1newman run <plik_collections>

of course, instead of &lt;file_collections&gt; substitute the file name of your tests. If you use environment variables as well, predefined global variables, newman also allows you to use them, add options to the command:

1--globals <plik_globals> --environment <plik_environments>

Newman also supports a dataset file for parameterized tests. Unlike Postman, it only supports the CSV format, so if you've been using data in the form of JSON files so far, you'll be faced with converting it to the appropriate format. After that, all that's left for you to do is to extend the command with an additional option:

1--iteration-data <plik_danych>

In summary, newman gives you the ability to run Postman tests, using all the necessary functionality sewn into the original. As a result, you should no longer have a problem running such tests from the CI server.

Web UI tests

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source: https://pixabay.com/illustrations/software-testing-service-762486/

If you need a browser for automated tests, you can still have the CI server perform such tests. You just need to solve the problem of How to provide a browser to the server? Here you have two basic solutions available.

1. headless mode

Firefox and Chrome allow you to run in the so-called "headless" mode . This is a mode in which the browser does not display its window, everything happens in the operating memory of the system. Aside from this minor difference, all other functionality remains the same, It also works to take screenshots, as long as you use the Web Driver's built-in features and do not use system calls.

If you decide to use this approach, all you have to do is install the browser you need on the server that hosts the CI system, and fire it up in "headless" mode for testing. You can find more information for Firefox here, and for Chrome here.

2 - Selenium Grid

The above solution has one drawback: it puts additional load on the CI server, which is usually not acceptable. If there are multiple projects using this server, building them and running unit tests can become much longer, which is not desirable. To the rescue comes Selenium Grid, which is a dedicated server whose shared service is browsers (mostly run in headless mode).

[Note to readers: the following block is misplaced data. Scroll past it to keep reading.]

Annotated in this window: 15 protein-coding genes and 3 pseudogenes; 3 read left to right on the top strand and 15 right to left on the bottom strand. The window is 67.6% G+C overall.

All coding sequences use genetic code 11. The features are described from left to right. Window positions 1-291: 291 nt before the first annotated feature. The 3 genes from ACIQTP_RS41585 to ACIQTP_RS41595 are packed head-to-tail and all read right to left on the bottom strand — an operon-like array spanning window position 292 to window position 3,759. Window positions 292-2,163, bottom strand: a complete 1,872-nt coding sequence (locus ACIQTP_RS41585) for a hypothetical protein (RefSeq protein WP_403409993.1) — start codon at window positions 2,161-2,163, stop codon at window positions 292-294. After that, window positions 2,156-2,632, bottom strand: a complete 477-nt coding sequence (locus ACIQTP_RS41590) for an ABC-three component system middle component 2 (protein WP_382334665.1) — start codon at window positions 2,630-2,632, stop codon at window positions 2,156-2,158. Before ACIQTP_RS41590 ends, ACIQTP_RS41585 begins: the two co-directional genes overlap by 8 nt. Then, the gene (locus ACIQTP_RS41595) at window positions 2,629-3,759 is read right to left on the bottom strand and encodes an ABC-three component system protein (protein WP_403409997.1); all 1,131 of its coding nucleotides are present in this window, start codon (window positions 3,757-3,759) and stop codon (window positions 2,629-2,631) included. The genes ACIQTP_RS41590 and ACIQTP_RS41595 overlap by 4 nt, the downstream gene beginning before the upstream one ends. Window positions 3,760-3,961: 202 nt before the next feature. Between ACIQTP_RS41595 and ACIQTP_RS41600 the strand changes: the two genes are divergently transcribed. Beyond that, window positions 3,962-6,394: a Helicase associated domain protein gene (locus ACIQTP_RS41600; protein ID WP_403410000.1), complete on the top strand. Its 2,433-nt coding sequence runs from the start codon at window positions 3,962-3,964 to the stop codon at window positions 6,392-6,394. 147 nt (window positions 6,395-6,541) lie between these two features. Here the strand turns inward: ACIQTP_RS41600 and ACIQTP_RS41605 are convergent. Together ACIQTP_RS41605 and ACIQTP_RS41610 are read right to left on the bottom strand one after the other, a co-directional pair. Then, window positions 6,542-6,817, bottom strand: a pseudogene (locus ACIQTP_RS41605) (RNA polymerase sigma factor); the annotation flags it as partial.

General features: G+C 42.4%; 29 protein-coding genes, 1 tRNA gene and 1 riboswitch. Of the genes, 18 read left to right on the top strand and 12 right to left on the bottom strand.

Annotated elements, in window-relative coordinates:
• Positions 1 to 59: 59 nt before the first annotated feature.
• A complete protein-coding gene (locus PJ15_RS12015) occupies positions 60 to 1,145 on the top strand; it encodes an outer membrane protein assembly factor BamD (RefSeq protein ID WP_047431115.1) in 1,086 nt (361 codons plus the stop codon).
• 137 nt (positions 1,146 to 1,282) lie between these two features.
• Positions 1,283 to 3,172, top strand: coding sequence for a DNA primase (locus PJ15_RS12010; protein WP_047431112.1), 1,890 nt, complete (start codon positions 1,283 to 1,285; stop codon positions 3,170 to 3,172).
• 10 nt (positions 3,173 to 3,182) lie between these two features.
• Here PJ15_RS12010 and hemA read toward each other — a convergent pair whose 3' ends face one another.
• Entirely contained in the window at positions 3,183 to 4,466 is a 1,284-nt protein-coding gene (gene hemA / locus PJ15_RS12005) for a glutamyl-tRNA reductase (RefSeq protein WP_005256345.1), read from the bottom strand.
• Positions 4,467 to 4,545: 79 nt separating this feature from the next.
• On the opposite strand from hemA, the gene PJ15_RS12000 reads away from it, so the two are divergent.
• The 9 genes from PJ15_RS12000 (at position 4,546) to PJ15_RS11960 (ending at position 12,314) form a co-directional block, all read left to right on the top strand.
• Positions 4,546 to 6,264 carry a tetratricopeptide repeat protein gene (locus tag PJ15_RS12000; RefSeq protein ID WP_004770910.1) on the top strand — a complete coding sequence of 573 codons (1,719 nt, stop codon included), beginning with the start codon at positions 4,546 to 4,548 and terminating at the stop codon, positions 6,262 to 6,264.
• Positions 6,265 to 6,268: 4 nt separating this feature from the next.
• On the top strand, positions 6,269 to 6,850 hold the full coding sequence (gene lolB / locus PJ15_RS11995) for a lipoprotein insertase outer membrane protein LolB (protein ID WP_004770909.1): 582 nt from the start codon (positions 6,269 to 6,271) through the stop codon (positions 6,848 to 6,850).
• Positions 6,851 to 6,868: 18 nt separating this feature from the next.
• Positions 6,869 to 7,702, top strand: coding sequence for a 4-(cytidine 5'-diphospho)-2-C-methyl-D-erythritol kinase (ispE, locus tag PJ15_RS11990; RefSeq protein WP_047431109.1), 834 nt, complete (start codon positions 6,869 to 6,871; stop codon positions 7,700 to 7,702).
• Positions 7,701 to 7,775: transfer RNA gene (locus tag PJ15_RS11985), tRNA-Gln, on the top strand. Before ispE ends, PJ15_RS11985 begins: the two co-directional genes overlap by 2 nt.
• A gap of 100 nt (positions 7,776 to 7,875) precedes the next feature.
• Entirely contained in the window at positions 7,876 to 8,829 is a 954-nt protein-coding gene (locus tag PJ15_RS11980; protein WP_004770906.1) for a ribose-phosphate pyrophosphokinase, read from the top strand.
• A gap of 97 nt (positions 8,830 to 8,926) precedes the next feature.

Once you've decided on this solution, or just want to give it a try, my advice is to use one of the off-the-shelf solutions. The biggest advantage from such an approach is the simplicity of running such a service, in the age of ubiquitous docker it is one command and the server is up and running, and you can use it. The second advantage is additional functionality such as extended reporting, or recording the browser window during the execution of the test, so that you can later play back such a recording and see exactly what went wrong.

For my part, I can recommend two such ready-made Selenium Grid products: Selenoid and Zalenium. Check them out yourself and see how easy it is.

Summary

If the effectiveness of your tests in the era of coronavirus is the same as before, bravo to you! You have everything well thought out and your project passes the coronavirus test. But if it doesn't, maybe this is a good time to see what you can improve so that in the future it won't matter where you run your tests from. And once you've improved it, it might be a good opportunity to buy an RV and hit the road, of course still working from wherever you happen to be staying....